Tips to correctly check your blood sugar

Monitoring your blood sugar level is an integral part of managing diabetes successfully and blood glucose meters help you do this in the comforts of your home!

Managing your blood sugar level is very important if you are a diabetic. And these days, you don’t really have to run to a diagnostic center every time you want to test your sugar level. The blood glucose meters available at the chemists make your life a whole lot simpler.

A blood glucose meter helps you control your sugar level, and keeping your blood sugar under control also lowers the risk of blindness, kidney disease and nerve damage.

Operating a blood glucose meter is no rocket science. However, sometimes things might go wrong. Here are a few tips to correctly check your blood sugar levels at home with your blood glucose meter.

Prepare for the test

  • Make sure you read the instruction booklet carefully on how to use the blood glucose meter and the test strips.
  • It is advisable to let your doctor or a healthcare professional demonstrate how the blood glucose meter works. Get all your doubts cleared right away.
  • Washing hands before you test your blood sugar levels is very important. If you are at some place where there are no washrooms, you can use a hand sanitizer or alcohol, because, even tiny amounts of food or sugar can show varied results.
  • Mostly, the strips come along with the meter. However, if you purchase them individually, read the packaging to make sure they are compatible with your blood glucose meter.
  • Some blood glucose meters require a code to operate. Write it down in a safe place just in case you forget the code.
  • You blood glucose meter can give wrong results if the test strip is not inserted properly

And finally, in case you are in a place where there is no water/alcohol/sanitizer and you absolutely have to check your blood sugar levels, try this: Prick your finger, wipe away the first drop of blood with a tissue or cloth and use the second drop of blood for testing. The second drop is likely to be less contaminated.

Test your blood sugar level

  • Your blood drop size has to be right for the blood glucose meter to give out correct results. It is advisable to repeat the test if required.
  • Once you’ve pricked your fingertip, allow the blood to flow freely as even squeezing your finger can affect the blood sugar level results.
  • Push the strip into the blood glucose meter slot until you feel it stop against the end.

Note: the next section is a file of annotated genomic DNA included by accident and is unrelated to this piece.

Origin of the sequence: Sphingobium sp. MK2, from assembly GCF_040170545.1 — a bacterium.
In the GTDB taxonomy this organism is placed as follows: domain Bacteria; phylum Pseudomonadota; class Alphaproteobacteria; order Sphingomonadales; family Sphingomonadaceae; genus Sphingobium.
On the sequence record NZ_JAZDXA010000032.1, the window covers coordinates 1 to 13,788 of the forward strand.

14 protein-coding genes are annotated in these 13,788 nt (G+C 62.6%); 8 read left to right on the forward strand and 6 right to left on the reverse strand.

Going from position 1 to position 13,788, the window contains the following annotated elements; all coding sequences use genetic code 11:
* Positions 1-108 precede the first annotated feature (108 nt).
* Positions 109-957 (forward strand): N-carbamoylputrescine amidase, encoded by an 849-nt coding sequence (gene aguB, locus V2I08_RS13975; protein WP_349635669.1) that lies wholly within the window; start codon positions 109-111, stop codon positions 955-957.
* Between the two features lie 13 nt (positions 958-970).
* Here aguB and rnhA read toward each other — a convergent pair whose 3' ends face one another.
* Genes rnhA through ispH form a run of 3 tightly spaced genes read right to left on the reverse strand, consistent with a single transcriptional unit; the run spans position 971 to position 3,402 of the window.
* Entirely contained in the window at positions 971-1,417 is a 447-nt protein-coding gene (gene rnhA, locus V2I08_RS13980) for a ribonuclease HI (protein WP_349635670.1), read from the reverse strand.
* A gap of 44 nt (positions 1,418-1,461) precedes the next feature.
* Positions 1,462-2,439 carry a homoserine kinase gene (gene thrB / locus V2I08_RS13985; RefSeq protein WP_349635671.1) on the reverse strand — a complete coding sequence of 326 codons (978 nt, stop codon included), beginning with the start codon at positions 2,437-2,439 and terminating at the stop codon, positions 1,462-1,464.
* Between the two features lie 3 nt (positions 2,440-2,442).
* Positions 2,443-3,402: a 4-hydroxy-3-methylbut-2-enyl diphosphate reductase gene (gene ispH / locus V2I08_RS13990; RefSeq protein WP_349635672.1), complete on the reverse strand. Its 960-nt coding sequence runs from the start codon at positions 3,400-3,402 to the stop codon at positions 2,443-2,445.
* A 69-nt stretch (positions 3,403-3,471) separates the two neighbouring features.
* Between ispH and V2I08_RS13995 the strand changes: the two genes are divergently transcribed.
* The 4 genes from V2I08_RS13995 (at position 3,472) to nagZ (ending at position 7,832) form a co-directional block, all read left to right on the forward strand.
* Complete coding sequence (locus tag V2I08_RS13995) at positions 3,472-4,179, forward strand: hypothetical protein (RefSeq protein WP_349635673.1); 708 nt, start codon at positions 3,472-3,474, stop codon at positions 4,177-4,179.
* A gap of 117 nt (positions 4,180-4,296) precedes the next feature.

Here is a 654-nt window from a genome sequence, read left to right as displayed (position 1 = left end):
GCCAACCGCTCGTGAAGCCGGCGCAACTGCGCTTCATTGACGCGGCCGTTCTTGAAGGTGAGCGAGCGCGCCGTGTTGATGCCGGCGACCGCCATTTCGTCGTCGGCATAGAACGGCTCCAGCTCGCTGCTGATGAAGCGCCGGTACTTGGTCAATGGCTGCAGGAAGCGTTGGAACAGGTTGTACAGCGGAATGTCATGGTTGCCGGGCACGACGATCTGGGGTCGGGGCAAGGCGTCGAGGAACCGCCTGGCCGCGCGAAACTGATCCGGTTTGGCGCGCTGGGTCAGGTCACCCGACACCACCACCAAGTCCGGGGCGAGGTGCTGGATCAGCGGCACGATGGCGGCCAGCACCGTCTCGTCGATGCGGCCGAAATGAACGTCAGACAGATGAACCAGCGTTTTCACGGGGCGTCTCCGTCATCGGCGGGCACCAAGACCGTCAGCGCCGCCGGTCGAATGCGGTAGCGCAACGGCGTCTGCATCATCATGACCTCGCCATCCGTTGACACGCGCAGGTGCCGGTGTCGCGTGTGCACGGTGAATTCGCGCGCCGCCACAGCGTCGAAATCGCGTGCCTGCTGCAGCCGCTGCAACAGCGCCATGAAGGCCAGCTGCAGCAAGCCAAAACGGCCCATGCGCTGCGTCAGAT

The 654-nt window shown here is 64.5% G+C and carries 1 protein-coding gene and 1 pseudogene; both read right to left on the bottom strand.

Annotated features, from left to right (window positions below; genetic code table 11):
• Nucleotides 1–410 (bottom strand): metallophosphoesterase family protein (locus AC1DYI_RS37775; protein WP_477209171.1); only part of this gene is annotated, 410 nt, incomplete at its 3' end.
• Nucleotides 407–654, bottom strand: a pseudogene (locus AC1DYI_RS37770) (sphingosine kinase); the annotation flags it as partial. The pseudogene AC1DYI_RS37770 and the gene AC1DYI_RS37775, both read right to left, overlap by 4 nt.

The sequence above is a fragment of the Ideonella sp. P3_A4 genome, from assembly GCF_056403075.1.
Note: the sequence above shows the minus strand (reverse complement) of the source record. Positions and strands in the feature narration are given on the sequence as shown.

• Though your meter is supposed to throw an error message when the blood drop is too small, the message might show up only if the drop is really small. So if the blood drop is slightly more than ‘really small’ then the blood glucose meter may show inaccurate results.

Maintenance of blood glucose meter

  • It is important to keep your blood glucose meter clean.
  • Always keep extra batteries ready.
  • Heat and humidity can damage the test strips. So do not store your blood glucose meter and strips where it is too hot or too cold or too humid. In case you are travelling and these environmental changes are inevitable, make sure you put the meter and the strips in an insulated container (a plastic, re-sealable bag which will keep the meter and strips dry).
  • Also, do not use strips that are past their expiry dates or if the bottle is damaged/cracked and make sure you replace the cap of the bottle immediately after removing a test strip.

Testing on alternative site

There are some blood glucose meters that allow you to use blood samples from the base of the thumb, or forearm or upper arm or even the thigh. Though these alternative sites give you more options, your blood sugar levels from these sites may not always be accurate. Glucose levels change rapidly like for example after taking insulin, during or immediately after exercising, when you are ill or under stress or after a meal. Therefore, blood sugar level tested with a blood sample taken from your finger tip would be more accurate.

Not perfect

Though blood glucose meters help you manage diabetes, they are not perfect and may not be as accurate as the blood sugar tests done in a hospital or a diagnostic laboratory. Your meter may read wrongly due to various reasons – if you are under stress, dehydrated, in shock or have a high red blood cell count.

If you have any doubts with regard to the blood sugar level reading in the meter or if you suspect that your blood sugar level is either too high or too low, it is advisable to consult your doctor immediately.

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